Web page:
The Normal Progression of Labor

How Labor is Broken Down

Woman laboring in water
Photo © myrrha/Getty Images

Labor is usually something that we talk about in hushed tones or with an air of mystery. The truth is we know a lot about labor and the process of giving birth. Most people don't learn about these facts unless they go to a childbirth class. A good childbirth class will cover, not only the normal progression of labor and the stages of labor, but also how to cope with each stage and what might be going on emotionally, physically, and mentally.

This includes a robust discussion of how your partner, friends, and doula can help you.

First Stage

This begins when you start to have regular contractions that increase in frequency and intensity. Make sure you know how to time contractions. Usually you will start off slowly, nearly always questioning if this is really labor. Bear in mind that a lot of women have wandered around for a bit feeling like they had the flu or were just really sleepy. The contractions will then pick up and you will be in the active phase of the first stage of labor. Contractions are more intense and come more frequently, usually requiring more of your attention. Somewhere between this active phase and the next phase, transition, you will change to your place of birth. Transition is the short but hard part of labor. Transition has contractions coming very close together, but they never actually feel any stronger than the contractions of the active phase.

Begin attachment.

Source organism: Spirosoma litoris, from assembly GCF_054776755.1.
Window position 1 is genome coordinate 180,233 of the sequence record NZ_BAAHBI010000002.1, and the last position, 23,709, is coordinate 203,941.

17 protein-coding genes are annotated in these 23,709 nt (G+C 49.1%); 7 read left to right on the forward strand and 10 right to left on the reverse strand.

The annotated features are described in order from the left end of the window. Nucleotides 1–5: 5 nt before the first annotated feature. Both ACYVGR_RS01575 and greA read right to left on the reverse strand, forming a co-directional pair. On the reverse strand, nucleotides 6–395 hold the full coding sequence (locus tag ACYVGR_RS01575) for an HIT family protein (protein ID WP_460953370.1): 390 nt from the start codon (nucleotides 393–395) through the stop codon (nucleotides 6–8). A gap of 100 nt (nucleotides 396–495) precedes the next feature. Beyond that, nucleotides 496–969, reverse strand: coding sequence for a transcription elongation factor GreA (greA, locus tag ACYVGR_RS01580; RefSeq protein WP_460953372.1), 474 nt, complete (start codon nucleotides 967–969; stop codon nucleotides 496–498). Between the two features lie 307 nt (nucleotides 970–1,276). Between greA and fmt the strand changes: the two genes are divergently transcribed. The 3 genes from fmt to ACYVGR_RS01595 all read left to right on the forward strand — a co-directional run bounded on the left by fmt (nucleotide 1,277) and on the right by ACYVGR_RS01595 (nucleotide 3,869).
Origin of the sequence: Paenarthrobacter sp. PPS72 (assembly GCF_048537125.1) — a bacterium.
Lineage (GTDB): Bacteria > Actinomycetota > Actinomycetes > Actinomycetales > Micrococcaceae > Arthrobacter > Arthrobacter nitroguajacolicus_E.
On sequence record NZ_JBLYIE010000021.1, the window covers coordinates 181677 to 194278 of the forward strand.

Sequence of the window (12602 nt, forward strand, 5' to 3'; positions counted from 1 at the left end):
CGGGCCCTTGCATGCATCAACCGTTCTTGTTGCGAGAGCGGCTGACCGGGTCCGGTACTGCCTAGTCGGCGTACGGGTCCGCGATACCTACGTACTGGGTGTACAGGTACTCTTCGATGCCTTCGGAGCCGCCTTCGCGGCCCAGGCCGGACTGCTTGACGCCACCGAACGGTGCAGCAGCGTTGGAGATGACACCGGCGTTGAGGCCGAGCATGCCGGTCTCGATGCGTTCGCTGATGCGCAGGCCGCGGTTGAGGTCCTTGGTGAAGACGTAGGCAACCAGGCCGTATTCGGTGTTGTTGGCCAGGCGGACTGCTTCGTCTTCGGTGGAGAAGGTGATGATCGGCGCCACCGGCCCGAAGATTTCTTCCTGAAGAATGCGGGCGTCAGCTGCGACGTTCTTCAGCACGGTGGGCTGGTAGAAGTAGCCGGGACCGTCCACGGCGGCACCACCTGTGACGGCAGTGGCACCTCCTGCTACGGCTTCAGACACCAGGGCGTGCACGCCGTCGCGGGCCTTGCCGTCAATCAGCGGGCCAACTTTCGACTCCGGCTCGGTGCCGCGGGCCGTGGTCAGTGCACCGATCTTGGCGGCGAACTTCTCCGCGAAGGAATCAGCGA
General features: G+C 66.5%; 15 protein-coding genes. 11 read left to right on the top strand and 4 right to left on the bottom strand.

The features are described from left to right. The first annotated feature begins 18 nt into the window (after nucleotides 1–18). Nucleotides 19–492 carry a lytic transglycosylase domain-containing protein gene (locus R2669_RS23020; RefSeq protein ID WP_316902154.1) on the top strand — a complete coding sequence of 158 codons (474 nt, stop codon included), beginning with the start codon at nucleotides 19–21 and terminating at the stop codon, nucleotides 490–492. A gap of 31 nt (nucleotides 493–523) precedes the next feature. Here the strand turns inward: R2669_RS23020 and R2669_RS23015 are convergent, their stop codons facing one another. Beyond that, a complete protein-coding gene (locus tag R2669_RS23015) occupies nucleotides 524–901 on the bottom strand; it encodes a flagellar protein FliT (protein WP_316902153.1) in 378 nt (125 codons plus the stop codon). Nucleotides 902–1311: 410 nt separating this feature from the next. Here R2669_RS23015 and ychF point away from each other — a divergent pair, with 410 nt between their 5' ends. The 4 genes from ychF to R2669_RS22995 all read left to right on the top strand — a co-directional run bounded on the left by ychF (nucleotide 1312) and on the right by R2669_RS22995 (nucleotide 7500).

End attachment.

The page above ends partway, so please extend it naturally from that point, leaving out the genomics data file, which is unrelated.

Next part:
At the end of transition you will be completely dilated!

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Second Stage

This is the fun part! You begin this stage completely dilated! You will begin pushing your baby into this world. Most women really enjoy the pushing stage, they say that they feel more actively involved.

Your contractions will get further apart and feel differently. If you have been unmedicated you will feel the urge to push. If you have been medicated you may or may not feel the urge to push and will be directed at how to proceed. If there is an episiotomy done, it will be done at the end of this stage. There is quite a debate about the need and use of episiotomies on a routine basis. The end of the second stage will be marked by the birth of your baby!

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Third Stage

This is the anticlimax! You are holding your lovely baby and anywhere from 5 minutes to an hour later they will want you to give a few small pushes to get the placenta out. Most women are so wrapped up in their babies that they always say, "I forgot about the placenta!" Nursing your baby right away will help speed up a third stage or control any bleeding that you are having.

Birth Plans

There is a lot to take in when thinking about how labor goes. You may have also had some thoughts about what your preferences are for how you cope with labor and what you would like to do during certain portions.

This is typically covered in a birth plan

A birth plan isn't something that works like a contract, but more like a communication tool. This is something that you use to open a discussion between you, your partner, your provider, and others on your birth team. You can use the stages of labor to break down your preferences. Don't forget to include what your preferences are after the birth of your baby.

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